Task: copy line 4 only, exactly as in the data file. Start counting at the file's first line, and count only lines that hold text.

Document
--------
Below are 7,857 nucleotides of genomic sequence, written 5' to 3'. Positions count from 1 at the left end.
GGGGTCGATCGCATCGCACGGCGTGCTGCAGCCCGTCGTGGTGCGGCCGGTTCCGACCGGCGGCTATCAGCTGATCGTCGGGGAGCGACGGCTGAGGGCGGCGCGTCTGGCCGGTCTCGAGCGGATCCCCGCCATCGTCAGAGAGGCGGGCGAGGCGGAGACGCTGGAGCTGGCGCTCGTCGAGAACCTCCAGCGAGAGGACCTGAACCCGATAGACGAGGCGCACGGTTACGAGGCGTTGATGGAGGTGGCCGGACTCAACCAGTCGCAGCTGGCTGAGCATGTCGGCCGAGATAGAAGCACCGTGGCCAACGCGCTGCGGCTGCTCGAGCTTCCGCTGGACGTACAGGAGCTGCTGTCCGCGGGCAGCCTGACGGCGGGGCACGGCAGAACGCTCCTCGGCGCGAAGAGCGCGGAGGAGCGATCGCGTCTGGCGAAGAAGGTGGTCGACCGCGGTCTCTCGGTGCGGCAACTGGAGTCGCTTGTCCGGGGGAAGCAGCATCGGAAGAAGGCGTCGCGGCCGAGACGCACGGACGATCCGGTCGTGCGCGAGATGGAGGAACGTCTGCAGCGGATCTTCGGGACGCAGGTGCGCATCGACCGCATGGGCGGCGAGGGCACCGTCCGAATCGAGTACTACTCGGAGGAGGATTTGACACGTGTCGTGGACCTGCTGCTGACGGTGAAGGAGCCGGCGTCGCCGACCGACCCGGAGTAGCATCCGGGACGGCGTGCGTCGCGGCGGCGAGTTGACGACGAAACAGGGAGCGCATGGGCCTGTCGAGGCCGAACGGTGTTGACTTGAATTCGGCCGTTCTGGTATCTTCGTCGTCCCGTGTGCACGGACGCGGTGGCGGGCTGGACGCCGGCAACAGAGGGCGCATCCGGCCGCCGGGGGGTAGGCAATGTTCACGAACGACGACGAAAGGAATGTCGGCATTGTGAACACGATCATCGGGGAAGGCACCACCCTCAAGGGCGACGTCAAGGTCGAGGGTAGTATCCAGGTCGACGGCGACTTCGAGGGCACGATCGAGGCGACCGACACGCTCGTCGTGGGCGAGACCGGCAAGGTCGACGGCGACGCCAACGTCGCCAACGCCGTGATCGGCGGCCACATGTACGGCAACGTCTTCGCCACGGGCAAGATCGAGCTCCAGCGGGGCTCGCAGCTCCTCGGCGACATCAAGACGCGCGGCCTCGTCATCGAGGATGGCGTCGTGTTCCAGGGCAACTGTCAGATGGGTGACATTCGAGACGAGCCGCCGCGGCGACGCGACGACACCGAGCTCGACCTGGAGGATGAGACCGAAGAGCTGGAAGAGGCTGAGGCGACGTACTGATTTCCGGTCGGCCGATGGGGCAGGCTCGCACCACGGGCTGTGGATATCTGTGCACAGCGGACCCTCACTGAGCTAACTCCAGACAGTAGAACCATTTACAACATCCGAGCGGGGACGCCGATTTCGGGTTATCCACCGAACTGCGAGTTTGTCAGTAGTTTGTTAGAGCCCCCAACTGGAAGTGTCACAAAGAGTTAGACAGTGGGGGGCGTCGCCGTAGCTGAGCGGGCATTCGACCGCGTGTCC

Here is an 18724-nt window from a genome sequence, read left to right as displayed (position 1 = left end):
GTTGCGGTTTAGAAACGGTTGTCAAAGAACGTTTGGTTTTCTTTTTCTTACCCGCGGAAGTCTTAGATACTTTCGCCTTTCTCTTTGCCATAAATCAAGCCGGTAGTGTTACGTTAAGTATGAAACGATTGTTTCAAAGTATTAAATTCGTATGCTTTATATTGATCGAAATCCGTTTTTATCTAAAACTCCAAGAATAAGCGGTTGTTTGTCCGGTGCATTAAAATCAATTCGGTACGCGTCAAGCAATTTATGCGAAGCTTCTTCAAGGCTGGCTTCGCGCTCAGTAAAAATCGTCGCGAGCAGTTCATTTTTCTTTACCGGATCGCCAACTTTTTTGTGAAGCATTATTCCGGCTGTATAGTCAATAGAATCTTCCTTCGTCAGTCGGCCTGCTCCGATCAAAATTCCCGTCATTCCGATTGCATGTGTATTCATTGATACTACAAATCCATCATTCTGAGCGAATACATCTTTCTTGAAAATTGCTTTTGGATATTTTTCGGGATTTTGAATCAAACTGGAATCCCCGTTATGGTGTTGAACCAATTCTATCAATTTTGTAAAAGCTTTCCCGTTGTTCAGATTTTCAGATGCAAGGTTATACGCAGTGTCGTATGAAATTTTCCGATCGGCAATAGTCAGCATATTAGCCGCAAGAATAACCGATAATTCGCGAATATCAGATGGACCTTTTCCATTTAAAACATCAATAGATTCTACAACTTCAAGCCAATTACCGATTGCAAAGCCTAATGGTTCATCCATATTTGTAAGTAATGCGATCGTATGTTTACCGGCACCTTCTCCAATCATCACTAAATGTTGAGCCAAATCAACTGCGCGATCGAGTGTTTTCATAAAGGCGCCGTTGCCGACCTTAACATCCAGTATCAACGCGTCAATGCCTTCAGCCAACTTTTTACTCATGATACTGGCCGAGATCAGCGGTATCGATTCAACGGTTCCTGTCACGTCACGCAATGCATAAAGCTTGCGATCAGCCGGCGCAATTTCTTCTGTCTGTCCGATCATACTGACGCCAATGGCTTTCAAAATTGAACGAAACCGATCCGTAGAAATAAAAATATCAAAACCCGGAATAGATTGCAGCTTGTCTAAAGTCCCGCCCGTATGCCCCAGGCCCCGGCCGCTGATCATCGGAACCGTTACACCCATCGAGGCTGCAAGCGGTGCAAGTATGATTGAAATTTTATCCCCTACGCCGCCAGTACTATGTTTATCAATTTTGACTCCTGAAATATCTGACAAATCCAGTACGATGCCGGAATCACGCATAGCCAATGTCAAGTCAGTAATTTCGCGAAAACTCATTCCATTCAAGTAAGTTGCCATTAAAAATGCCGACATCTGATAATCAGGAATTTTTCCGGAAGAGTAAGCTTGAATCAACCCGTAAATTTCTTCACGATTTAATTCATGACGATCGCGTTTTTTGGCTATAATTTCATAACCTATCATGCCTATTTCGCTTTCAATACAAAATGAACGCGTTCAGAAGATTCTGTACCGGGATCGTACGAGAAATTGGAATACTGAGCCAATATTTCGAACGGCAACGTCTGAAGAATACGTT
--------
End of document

GTTGCGGTTTAGAAACGGTTGTCAAAGAACGTTTGGTTTTCTTTTTCTTACCCGCGGAAGTCTTAGATACTTTCGCCTTTCTCTTTGCCATAAATCAAGCCGGTAGTGTTACGTTAAGTATGAAACGATTGTTTCAAAGTATTAAATTCGTATGCTTTATATTGATCGAAATCCGTTTTTATCTAAAACTCCAAGAATAAGCGGTTGTTTGTCCGGTGCATTAAAATCAATTCGGTACGCGTCAAGCAATTTATGCGAAGCTTCTTCAAGGCTGGCTTCGCGCTCAGTAAAAATCGTCGCGAGCAGTTCATTTTTCTTTACCGGATCGCCAACTTTTTTGTGAAGCATTATTCCGGCTGTATAGTCAATAGAATCTTCCTTCGTCAGTCGGCCTGCTCCGATCAAAATTCCCGTCATTCCGATTGCATGTGTATTCATTGATACTACAAATCCATCATTCTGAGCGAATACATCTTTCTTGAAAATTGCTTTTGGATATTTTTCGGGATTTTGAATCAAACTGGAATCCCCGTTATGGTGTTGAACCAATTCTATCAATTTTGTAAAAGCTTTCCCGTTGTTCAGATTTTCAGATGCAAGGTTATACGCAGTGTCGTATGAAATTTTCCGATCGGCAATAGTCAGCATATTAGCCGCAAGAATAACCGATAATTCGCGAATATCAGATGGACCTTTTCCATTTAAAACATCAATAGATTCTACAACTTCAAGCCAATTACCGATTGCAAAGCCTAATGGTTCATCCATATTTGTAAGTAATGCGATCGTATGTTTACCGGCACCTTCTCCAATCATCACTAAATGTTGAGCCAAATCAACTGCGCGATCGAGTGTTTTCATAAAGGCGCCGTTGCCGACCTTAACATCCAGTATCAACGCGTCAATGCCTTCAGCCAACTTTTTACTCATGATACTGGCCGAGATCAGCGGTATCGATTCAACGGTTCCTGTCACGTCACGCAATGCATAAAGCTTGCGATCAGCCGGCGCAATTTCTTCTGTCTGTCCGATCATACTGACGCCAATGGCTTTCAAAATTGAACGAAACCGATCCGTAGAAATAAAAATATCAAAACCCGGAATAGATTGCAGCTTGTCTAAAGTCCCGCCCGTATGCCCCAGGCCCCGGCCGCTGATCATCGGAACCGTTACACCCATCGAGGCTGCAAGCGGTGCAAGTATGATTGAAATTTTATCCCCTACGCCGCCAGTACTATGTTTATCAATTTTGACTCCTGAAATATCTGACAAATCCAGTACGATGCCGGAATCACGCATAGCCAATGTCAAGTCAGTAATTTCGCGAAAACTCATTCCATTCAAGTAAGTTGCCATTAAAAATGCCGACATCTGATAATCAGGAATTTTTCCGGAAGAGTAAGCTTGAATCAACCCGTAAATTTCTTCACGATTTAATTCATGACGATCGCGTTTTTTGGCTATAATTTCATAACCTATCATGCCTATTTCGCTTTCAATACAAAATGAACGCGTTCAGAAGATTCTGTACCGGGATCGTACGAGAAATTGGAATACTGAGCCAATATTTCGAACGGCAACGTCTGAAGAATACGTT